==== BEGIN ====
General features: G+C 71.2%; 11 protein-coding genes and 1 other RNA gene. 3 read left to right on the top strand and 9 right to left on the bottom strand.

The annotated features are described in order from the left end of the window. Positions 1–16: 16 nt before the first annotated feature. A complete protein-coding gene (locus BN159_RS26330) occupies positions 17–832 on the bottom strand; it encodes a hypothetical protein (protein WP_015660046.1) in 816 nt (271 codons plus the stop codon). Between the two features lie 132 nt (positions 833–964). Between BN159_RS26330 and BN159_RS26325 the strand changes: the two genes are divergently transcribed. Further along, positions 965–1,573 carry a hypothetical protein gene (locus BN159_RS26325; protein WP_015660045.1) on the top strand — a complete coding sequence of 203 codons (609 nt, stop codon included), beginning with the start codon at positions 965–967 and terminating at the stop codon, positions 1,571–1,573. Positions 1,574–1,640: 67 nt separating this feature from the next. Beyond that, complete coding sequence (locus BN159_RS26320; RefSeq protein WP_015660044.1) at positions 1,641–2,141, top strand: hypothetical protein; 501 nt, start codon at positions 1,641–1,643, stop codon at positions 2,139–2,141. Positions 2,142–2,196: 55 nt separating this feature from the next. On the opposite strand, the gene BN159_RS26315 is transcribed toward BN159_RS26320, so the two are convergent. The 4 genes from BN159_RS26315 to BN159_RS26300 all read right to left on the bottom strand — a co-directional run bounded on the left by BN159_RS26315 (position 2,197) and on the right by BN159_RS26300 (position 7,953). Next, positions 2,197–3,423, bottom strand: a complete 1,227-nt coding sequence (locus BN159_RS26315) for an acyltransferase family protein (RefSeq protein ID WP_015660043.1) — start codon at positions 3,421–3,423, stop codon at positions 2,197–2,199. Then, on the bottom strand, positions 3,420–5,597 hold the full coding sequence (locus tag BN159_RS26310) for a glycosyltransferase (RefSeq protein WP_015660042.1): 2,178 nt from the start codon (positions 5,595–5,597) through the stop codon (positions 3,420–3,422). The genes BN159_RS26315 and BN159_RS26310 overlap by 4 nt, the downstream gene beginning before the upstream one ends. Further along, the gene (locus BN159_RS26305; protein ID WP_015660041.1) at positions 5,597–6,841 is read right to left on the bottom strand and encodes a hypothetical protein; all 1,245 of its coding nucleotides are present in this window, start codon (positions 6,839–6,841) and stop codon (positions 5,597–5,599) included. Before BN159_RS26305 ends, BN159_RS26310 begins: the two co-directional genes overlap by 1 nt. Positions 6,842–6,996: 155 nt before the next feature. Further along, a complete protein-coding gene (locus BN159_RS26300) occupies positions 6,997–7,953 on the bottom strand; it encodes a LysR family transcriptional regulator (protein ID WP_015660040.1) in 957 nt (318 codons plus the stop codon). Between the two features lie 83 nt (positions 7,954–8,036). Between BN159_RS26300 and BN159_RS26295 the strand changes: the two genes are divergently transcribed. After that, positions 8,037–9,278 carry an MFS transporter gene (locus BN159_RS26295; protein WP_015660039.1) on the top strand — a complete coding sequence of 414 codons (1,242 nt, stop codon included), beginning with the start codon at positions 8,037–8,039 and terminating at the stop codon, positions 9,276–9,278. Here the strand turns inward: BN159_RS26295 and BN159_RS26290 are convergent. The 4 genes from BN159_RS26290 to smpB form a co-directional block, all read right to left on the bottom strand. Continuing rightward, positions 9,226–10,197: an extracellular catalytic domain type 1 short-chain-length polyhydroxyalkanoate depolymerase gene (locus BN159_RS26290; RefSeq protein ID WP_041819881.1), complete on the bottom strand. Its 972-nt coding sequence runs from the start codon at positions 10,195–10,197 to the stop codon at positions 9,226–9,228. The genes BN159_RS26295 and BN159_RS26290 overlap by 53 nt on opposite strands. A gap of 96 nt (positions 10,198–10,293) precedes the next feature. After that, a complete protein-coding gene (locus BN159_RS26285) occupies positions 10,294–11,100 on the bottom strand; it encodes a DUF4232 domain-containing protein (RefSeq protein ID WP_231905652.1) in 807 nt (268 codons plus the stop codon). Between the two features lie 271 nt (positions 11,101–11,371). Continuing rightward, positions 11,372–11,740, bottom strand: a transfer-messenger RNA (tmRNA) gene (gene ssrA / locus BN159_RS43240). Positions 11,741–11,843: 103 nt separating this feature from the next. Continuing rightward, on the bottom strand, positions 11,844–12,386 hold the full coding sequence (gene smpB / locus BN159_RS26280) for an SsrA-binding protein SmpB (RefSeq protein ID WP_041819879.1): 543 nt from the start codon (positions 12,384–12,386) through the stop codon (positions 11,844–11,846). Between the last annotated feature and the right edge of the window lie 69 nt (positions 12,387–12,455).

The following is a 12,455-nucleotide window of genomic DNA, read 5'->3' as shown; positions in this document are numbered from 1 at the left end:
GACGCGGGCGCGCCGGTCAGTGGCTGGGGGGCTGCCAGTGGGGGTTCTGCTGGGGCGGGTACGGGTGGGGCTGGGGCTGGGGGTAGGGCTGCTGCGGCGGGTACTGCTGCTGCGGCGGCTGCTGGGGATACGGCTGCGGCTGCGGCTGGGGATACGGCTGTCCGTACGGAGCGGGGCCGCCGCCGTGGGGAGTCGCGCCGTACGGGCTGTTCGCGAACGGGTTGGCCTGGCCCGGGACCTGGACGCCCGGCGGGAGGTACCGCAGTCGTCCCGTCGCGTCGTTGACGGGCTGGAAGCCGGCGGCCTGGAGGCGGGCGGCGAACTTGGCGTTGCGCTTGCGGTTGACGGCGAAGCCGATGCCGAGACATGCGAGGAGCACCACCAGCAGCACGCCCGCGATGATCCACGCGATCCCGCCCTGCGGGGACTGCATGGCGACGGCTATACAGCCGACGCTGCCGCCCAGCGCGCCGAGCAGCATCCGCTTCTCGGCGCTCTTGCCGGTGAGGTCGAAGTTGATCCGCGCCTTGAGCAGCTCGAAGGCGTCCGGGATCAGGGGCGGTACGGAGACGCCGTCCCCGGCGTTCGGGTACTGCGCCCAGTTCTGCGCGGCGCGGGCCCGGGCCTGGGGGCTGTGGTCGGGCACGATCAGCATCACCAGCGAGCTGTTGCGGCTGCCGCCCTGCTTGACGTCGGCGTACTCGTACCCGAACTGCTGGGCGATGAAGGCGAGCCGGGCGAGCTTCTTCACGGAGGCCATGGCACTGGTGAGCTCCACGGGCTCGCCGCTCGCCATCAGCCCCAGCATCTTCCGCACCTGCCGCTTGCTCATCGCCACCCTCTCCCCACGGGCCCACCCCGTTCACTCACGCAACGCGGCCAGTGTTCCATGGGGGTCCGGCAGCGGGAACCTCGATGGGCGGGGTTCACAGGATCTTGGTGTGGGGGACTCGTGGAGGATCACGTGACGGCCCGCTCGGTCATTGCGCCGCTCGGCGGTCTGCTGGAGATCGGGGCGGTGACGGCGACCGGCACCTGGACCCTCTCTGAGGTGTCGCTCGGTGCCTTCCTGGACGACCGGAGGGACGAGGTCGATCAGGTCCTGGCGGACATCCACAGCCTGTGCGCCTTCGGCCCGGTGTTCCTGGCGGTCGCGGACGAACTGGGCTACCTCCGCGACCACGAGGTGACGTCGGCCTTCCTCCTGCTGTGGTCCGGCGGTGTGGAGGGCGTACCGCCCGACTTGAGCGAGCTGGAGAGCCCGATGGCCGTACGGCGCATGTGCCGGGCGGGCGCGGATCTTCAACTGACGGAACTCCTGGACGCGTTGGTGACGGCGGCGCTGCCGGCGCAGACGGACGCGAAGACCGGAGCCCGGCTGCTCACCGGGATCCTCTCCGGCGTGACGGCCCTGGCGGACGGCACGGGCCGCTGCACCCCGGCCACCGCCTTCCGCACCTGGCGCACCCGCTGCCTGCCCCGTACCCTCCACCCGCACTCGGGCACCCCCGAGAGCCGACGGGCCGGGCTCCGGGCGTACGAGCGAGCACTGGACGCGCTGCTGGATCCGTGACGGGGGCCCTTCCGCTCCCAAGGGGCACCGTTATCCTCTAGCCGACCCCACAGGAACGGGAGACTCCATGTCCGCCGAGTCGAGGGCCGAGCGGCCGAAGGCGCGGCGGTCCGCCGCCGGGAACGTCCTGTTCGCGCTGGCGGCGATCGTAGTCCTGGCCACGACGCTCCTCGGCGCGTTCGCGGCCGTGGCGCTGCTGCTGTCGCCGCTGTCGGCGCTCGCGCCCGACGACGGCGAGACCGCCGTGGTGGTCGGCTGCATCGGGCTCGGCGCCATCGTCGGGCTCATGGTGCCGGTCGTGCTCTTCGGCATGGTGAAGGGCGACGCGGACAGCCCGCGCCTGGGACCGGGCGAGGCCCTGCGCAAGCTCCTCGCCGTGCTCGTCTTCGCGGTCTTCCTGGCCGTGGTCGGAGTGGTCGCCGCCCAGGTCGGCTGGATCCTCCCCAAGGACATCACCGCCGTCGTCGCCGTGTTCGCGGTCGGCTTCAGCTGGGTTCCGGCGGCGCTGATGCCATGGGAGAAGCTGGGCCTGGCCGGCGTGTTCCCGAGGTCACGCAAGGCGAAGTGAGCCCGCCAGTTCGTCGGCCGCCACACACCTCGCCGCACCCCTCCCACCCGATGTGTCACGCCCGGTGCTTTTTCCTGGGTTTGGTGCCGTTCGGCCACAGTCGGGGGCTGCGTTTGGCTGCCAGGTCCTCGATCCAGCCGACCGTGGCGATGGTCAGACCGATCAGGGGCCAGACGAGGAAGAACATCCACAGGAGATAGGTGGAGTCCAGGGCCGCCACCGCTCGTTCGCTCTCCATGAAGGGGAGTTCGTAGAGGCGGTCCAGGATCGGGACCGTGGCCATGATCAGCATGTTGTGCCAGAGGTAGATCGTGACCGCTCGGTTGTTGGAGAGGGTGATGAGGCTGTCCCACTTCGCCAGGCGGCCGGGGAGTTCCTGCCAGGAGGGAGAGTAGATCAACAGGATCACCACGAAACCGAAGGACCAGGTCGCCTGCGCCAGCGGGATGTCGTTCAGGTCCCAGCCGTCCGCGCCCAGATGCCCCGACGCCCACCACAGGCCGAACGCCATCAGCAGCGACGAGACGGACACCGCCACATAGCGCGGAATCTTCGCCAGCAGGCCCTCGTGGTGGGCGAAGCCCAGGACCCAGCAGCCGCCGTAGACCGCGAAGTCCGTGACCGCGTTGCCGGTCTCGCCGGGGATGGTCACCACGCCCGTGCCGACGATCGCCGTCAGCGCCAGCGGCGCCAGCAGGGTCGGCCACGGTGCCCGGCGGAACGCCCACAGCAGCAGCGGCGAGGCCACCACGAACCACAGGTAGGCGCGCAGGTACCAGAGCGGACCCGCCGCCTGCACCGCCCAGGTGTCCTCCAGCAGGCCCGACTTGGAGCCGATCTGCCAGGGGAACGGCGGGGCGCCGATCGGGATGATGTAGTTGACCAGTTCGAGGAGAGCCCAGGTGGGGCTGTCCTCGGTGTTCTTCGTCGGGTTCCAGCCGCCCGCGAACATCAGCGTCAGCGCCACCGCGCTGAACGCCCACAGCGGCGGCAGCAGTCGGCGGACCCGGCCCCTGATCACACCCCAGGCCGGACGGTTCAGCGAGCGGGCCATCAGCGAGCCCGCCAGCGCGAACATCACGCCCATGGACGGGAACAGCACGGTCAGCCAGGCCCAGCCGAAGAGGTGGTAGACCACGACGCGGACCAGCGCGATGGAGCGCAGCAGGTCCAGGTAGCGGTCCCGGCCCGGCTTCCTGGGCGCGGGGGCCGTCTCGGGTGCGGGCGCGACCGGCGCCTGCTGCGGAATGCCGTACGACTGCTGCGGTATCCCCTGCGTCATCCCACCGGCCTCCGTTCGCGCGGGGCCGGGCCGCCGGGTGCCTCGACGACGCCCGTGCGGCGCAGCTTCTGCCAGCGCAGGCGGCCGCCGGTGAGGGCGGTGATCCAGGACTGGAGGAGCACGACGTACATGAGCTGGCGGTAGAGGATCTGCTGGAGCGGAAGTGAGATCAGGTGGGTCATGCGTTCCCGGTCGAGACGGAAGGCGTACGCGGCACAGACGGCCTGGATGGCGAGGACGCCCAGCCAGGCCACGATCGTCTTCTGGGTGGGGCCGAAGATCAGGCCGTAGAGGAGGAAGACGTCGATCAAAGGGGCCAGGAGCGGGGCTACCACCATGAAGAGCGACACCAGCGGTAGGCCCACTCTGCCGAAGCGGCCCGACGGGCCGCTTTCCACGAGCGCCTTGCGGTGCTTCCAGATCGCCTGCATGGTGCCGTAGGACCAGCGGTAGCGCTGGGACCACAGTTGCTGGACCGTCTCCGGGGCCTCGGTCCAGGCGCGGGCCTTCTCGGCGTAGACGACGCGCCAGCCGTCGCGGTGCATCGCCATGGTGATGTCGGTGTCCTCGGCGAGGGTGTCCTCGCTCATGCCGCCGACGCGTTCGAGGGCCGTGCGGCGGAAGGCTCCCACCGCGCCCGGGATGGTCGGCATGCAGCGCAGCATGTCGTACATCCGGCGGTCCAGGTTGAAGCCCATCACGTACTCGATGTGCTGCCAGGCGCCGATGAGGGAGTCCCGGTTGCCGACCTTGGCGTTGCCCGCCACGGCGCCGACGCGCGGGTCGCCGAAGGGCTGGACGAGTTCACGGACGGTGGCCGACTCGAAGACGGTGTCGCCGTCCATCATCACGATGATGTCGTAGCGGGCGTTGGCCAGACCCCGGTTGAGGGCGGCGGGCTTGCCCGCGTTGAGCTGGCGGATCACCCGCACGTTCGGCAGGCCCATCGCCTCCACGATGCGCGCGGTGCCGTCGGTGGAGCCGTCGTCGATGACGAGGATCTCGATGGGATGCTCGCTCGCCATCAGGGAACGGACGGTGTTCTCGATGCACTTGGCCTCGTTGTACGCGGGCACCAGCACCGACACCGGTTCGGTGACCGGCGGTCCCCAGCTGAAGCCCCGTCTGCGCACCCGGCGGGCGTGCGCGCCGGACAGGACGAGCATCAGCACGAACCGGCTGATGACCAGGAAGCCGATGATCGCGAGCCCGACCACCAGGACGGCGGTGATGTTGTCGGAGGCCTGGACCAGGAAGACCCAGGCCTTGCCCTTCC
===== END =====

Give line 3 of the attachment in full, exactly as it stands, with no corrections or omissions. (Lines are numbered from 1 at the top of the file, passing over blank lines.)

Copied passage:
The following is a 12,455-nucleotide window of genomic DNA, read 5'->3' as shown; positions in this document are numbered from 1 at the left end: